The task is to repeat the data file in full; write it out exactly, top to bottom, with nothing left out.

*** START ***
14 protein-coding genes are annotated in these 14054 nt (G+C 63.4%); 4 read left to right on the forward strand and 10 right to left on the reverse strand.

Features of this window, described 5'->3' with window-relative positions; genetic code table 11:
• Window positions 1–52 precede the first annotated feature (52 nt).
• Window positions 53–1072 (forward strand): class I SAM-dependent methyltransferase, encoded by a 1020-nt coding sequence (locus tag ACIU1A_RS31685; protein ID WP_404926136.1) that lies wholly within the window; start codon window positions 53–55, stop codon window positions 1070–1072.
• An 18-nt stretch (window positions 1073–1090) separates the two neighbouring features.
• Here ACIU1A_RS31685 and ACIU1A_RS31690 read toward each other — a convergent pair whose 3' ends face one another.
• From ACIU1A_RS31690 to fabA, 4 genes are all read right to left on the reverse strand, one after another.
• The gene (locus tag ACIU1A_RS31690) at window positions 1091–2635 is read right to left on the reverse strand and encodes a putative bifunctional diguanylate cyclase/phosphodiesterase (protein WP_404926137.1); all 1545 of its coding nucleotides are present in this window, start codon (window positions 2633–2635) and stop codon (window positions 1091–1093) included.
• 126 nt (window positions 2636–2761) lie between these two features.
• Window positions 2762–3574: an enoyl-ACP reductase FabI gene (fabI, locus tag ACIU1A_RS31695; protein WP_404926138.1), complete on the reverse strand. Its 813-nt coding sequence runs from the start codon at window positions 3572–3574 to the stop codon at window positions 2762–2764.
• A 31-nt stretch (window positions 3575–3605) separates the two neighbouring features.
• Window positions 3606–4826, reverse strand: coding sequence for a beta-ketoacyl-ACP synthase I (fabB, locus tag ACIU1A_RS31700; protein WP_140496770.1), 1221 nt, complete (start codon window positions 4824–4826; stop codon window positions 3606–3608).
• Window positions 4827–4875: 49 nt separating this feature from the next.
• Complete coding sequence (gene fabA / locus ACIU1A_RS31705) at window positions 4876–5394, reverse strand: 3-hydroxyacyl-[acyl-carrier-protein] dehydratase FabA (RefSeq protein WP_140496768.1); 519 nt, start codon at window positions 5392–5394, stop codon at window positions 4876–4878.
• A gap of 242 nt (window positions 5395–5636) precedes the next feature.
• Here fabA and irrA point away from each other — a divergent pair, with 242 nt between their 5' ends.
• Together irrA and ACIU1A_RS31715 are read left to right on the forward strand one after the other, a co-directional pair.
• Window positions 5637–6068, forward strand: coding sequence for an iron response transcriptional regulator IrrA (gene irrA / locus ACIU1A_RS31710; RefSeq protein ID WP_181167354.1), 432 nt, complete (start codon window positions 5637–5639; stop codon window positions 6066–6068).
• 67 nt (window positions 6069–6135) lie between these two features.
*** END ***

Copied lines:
14 protein-coding genes are annotated in these 14054 nt (G+C 63.4%); 4 read left to right on the forward strand and 10 right to left on the reverse strand.

Features of this window, described 5'->3' with window-relative positions; genetic code table 11:
• Window positions 1–52 precede the first annotated feature (52 nt).
• Window positions 53–1072 (forward strand): class I SAM-dependent methyltransferase, encoded by a 1020-nt coding sequence (locus tag ACIU1A_RS31685; protein ID WP_404926136.1) that lies wholly within the window; start codon window positions 53–55, stop codon window positions 1070–1072.
• An 18-nt stretch (window positions 1073–1090) separates the two neighbouring features.
• Here ACIU1A_RS31685 and ACIU1A_RS31690 read toward each other — a convergent pair whose 3' ends face one another.
• From ACIU1A_RS31690 to fabA, 4 genes are all read right to left on the reverse strand, one after another.
• The gene (locus tag ACIU1A_RS31690) at window positions 1091–2635 is read right to left on the reverse strand and encodes a putative bifunctional diguanylate cyclase/phosphodiesterase (protein WP_404926137.1); all 1545 of its coding nucleotides are present in this window, start codon (window positions 2633–2635) and stop codon (window positions 1091–1093) included.
• 126 nt (window positions 2636–2761) lie between these two features.
• Window positions 2762–3574: an enoyl-ACP reductase FabI gene (fabI, locus tag ACIU1A_RS31695; protein WP_404926138.1), complete on the reverse strand. Its 813-nt coding sequence runs from the start codon at window positions 3572–3574 to the stop codon at window positions 2762–2764.
• A 31-nt stretch (window positions 3575–3605) separates the two neighbouring features.
• Window positions 3606–4826, reverse strand: coding sequence for a beta-ketoacyl-ACP synthase I (fabB, locus tag ACIU1A_RS31700; protein WP_140496770.1), 1221 nt, complete (start codon window positions 4824–4826; stop codon window positions 3606–3608).
• Window positions 4827–4875: 49 nt separating this feature from the next.
• Complete coding sequence (gene fabA / locus ACIU1A_RS31705) at window positions 4876–5394, reverse strand: 3-hydroxyacyl-[acyl-carrier-protein] dehydratase FabA (RefSeq protein WP_140496768.1); 519 nt, start codon at window positions 5392–5394, stop codon at window positions 4876–4878.
• A gap of 242 nt (window positions 5395–5636) precedes the next feature.
• Here fabA and irrA point away from each other — a divergent pair, with 242 nt between their 5' ends.
• Together irrA and ACIU1A_RS31715 are read left to right on the forward strand one after the other, a co-directional pair.
• Window positions 5637–6068, forward strand: coding sequence for an iron response transcriptional regulator IrrA (gene irrA / locus ACIU1A_RS31710; RefSeq protein ID WP_181167354.1), 432 nt, complete (start codon window positions 5637–5639; stop codon window positions 6066–6068).
• 67 nt (window positions 6069–6135) lie between these two features.